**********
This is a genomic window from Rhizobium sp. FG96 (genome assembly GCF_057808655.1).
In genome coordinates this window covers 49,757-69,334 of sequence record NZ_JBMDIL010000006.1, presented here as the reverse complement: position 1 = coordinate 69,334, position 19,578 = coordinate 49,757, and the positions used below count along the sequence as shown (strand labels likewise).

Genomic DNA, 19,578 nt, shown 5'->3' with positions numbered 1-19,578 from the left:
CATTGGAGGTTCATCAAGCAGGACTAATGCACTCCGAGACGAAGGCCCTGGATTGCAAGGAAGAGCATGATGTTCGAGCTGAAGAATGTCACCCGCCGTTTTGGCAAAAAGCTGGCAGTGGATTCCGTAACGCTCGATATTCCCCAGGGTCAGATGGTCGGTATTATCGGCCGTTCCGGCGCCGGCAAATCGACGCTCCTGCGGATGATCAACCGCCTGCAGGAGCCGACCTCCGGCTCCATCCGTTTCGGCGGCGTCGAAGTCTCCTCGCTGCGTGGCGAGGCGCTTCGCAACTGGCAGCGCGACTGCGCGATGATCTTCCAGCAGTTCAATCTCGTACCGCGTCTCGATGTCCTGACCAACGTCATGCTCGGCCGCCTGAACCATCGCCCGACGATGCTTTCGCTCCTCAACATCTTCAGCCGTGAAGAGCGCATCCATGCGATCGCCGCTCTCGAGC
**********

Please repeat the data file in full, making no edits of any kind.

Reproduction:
This is a genomic window from Rhizobium sp. FG96 (genome assembly GCF_057808655.1).
In genome coordinates this window covers 49,757-69,334 of sequence record NZ_JBMDIL010000006.1, presented here as the reverse complement: position 1 = coordinate 69,334, position 19,578 = coordinate 49,757, and the positions used below count along the sequence as shown (strand labels likewise).

Genomic DNA, 19,578 nt, shown 5'->3' with positions numbered 1-19,578 from the left:
CATTGGAGGTTCATCAAGCAGGACTAATGCACTCCGAGACGAAGGCCCTGGATTGCAAGGAAGAGCATGATGTTCGAGCTGAAGAATGTCACCCGCCGTTTTGGCAAAAAGCTGGCAGTGGATTCCGTAACGCTCGATATTCCCCAGGGTCAGATGGTCGGTATTATCGGCCGTTCCGGCGCCGGCAAATCGACGCTCCTGCGGATGATCAACCGCCTGCAGGAGCCGACCTCCGGCTCCATCCGTTTCGGCGGCGTCGAAGTCTCCTCGCTGCGTGGCGAGGCGCTTCGCAACTGGCAGCGCGACTGCGCGATGATCTTCCAGCAGTTCAATCTCGTACCGCGTCTCGATGTCCTGACCAACGTCATGCTCGGCCGCCTGAACCATCGCCCGACGATGCTTTCGCTCCTCAACATCTTCAGCCGTGAAGAGCGCATCCATGCGATCGCCGCTCTCGAGC